Meetings can actually be productive, if you have the right collaboration tools and, more importantly, the right mindset.
One of the major stumbling blocks to effective collaboration is that the geography of today's workforce has changed drastically, says Rob Bellmar, executive vice president at InterCall, and that shift has impacted workers' capability to collaborate as well as improved their productivity.
"The workforce has changed; has become more mobile, more global, more remote," Bellmar says. "It's rare anymore to have the 'luxury' of on-site conferences, or even meetings where whole teams are together in the same room," he says.
Even as the workforce has evolved, management has struggled to keep up, he says, with a continued focus on process instead of results. Effective teamwork is crucial to better productivity, even more so than streamlining processes, and that's where outdated management styles get stuck.
"Good processes only go so far; you need teams. A good process can certainly facilitate team building and team building facilitates productivity. But management has to get on board with new methods, new tools and new ways to collaborate using technology in order for collaboration to be effective," Bellmar says.
Addressing collaboration roadblocks and productivity concerns is further complicated by BYOD and mobile device management (MDM) and the associated security and compatibility concerns. If employees aren't using the same devices, platforms, applications and software suites, it makes working together effectively that much harder.
"Collaboration is very personal skill, and each person works differently," Bellmar says. "You like some tools and not others, you prefer video conferencing over audio, or maybe you work best sharing files and communicating via chat and instant messaging. While it's great for the employee that there are so many choices -- that they can 'BYO Application,' it's not easy for enterprises. But the bottom line is if the tools and applications don't fit their needs and makes their job harder, users are going to find a way around it," he says.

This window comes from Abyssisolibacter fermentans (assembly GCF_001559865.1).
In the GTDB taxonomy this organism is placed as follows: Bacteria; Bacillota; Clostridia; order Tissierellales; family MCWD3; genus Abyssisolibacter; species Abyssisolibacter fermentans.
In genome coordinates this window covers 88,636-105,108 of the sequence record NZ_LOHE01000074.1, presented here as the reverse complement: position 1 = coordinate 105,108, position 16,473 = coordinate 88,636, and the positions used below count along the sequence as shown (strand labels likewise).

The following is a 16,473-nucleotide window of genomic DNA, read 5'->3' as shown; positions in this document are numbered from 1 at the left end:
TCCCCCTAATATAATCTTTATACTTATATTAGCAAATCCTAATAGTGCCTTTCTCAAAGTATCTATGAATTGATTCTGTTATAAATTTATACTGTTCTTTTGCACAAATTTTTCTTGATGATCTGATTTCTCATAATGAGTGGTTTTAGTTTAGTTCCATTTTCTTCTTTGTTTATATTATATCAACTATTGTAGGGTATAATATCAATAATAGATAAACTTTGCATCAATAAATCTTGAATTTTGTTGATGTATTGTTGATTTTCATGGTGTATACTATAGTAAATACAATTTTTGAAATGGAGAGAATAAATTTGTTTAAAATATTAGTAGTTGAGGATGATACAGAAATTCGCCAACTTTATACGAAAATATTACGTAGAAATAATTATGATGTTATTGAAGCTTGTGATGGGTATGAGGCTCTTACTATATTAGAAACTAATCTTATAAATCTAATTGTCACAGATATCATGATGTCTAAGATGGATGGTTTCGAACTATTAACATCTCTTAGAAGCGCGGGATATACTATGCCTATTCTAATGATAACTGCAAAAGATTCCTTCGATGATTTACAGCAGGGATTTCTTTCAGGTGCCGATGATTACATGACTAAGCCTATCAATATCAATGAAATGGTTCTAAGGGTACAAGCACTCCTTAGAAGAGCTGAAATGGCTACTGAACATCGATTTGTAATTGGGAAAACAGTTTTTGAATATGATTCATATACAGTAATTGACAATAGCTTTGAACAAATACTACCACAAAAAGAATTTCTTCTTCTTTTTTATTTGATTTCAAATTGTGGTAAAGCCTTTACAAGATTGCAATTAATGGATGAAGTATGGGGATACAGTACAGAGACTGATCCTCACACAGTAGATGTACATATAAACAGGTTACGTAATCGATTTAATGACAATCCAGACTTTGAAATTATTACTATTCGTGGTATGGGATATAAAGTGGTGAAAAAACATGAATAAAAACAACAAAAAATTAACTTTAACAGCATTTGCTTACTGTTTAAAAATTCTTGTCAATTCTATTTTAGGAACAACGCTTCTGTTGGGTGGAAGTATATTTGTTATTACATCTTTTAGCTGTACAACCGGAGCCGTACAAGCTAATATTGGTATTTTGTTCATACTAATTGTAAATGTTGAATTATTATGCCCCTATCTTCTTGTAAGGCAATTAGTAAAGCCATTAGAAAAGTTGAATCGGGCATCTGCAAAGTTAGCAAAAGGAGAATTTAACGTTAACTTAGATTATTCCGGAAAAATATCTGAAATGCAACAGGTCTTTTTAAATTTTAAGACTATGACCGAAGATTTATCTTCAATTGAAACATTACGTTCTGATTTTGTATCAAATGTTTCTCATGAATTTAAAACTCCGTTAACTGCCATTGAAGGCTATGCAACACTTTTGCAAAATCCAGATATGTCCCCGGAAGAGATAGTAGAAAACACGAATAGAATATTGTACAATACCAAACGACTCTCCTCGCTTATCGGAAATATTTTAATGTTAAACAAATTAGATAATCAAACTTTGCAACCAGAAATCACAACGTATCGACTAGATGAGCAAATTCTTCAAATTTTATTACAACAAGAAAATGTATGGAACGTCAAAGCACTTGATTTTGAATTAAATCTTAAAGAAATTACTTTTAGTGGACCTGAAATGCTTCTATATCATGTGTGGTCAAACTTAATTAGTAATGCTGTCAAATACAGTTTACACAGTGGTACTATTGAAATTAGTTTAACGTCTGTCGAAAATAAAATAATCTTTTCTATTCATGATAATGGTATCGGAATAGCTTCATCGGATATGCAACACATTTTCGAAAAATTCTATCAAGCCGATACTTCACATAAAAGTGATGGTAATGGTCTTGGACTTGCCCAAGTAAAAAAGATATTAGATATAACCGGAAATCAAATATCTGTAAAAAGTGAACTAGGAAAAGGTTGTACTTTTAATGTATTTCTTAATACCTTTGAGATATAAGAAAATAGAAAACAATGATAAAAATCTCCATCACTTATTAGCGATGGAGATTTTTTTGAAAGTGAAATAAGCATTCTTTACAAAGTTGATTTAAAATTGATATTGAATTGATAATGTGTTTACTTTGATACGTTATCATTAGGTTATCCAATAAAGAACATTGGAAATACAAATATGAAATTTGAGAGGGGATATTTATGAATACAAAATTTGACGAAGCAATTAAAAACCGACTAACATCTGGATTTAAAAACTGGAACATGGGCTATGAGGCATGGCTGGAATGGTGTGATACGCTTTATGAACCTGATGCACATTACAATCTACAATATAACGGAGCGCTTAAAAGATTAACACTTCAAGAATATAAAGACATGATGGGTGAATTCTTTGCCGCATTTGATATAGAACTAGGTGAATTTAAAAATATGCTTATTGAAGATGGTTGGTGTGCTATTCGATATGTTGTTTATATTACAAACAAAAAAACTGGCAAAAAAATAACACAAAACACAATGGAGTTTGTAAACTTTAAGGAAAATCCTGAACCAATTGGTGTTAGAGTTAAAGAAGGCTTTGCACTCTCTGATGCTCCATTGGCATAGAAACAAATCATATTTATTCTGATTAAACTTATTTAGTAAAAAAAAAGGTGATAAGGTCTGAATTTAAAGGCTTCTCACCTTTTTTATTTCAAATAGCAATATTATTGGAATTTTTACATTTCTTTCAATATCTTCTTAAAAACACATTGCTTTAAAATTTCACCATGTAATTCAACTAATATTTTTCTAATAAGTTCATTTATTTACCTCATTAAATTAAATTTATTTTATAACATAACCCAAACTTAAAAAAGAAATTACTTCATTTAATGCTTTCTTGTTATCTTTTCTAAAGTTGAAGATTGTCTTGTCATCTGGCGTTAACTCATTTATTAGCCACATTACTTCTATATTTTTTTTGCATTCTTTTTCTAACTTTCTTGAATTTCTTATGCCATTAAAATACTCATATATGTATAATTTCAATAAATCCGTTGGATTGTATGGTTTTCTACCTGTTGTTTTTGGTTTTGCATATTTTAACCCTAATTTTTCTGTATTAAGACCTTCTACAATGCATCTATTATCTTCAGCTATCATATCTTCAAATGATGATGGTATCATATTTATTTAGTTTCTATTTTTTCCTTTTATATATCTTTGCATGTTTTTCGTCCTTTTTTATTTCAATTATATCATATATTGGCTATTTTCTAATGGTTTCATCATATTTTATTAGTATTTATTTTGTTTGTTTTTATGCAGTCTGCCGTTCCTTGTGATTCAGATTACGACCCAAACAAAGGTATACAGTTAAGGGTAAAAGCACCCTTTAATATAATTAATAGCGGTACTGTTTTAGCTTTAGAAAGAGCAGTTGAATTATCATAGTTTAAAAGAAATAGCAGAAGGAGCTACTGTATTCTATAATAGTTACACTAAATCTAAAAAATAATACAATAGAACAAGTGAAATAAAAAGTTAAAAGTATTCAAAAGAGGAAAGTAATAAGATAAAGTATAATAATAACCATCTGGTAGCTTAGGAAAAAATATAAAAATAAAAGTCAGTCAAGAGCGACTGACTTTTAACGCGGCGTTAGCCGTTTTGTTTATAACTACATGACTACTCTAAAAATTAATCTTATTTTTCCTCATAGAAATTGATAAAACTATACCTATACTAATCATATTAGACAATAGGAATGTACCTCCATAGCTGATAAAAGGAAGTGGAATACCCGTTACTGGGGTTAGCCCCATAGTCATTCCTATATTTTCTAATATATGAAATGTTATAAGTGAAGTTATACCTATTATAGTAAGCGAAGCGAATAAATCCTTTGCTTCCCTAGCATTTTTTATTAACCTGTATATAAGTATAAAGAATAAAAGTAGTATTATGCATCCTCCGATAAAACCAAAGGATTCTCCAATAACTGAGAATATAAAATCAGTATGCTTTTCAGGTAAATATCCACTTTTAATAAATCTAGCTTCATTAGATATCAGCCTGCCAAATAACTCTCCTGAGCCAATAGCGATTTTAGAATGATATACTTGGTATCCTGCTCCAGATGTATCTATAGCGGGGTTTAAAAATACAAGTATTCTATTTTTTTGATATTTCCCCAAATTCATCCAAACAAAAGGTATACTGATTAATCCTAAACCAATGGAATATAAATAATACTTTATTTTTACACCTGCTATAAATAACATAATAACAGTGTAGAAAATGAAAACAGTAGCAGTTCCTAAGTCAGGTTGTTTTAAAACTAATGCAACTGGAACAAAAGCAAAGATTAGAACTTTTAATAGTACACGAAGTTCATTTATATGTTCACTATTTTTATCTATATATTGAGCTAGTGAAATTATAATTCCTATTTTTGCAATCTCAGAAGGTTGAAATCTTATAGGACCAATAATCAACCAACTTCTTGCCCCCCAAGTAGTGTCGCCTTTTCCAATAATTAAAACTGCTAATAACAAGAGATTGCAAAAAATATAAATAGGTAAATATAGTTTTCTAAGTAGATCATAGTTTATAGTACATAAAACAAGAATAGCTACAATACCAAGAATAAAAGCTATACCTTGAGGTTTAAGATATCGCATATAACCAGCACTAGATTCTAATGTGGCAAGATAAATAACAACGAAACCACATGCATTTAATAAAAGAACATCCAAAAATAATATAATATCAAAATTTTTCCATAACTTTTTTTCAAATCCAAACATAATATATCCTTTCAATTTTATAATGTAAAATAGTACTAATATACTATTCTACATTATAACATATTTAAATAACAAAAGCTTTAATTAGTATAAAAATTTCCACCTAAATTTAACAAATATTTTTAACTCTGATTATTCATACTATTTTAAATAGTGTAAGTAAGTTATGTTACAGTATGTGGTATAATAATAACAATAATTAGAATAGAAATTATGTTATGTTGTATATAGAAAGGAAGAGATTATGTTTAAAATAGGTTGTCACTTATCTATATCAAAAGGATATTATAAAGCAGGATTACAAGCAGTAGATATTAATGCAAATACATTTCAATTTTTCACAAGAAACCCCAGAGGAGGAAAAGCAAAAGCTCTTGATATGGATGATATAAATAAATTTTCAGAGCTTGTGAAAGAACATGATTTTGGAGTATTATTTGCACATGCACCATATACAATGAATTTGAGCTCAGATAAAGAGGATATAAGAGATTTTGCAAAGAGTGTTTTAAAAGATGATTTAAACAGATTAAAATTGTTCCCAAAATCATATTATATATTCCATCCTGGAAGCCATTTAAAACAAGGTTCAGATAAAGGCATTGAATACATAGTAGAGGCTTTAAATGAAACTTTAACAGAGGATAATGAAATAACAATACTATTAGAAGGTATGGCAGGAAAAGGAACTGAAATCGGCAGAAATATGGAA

IT Must Pick the Right Collaboration Tools
Enterprises need to take a hard look at the ways employees actually work and which technology can help by working with tools and services to foster collaboration instead of working against them, says David Lee, vice president of product management at cloud business communication provider RingCentral.
[Slideshow: 7 Mobile Apps That Jump-Start Team Collaboration]
"Connecting the modern workforce and modern knowledge workers to increase productivity is all about understanding how users actually work in this new, distributed, globalized enterprise economy," Lee says.
"One of the major shifts for workers has been the explosion of mobility and increased reliance on mobile devices and BYOD. So, you have to find ways to help employees use the devices and the tools they want to get the productivity results you desire," he says.
Embrace Technology to Enhance Productivity
This means embracing, rather than rejecting, tools like video conferencing, webcasting, live chat, mobile meeting technology as well as traditional conference calling and even SMS and text messaging, Lee says.
"One of our clients looked at how their younger generation of workers was communicating and realized that sending text messages was a standard part of those workers' communications tool set," Lee says. "So, they introduced SMS as a way to appeal to candidates they were looking to bring into the company; so many of these technologies are no longer unacceptable in corporate practices because increasing productivity means you have to map the technology to the habits of the modern workforce," he says.
While cost is a concern for many organizations, the fact is it's not a very sound argument; in fact, adoption of collaboration tools can actually cut costs in the long term and increase productivity..
"Take your average meeting with four people in attendance; once you've accounted for personnel costs, time costs, our technology costs just three percent of what you'd spend on hosting a meeting," says InterCall's Bellmar.
"Yes, there are initial investment costs, but so many businesses have already tried to save money by outsourcing, allowing employees to work remotely, cutting staff - but what have they really saved if they can't get all these folks to work together and collaborate?" he says.
"Making the most of time spent meeting and collaborating can save money and headaches and spur growth, and that's where the focus should be," he says.
Sharon Florentine covers IT careers and data center topics for CIO.com. Follow Sharon on Twitter @MyShar0na. Email her at firstname.lastname@example.org Follow everything from CIO.com on Twitter @CIOonline and on Facebook.
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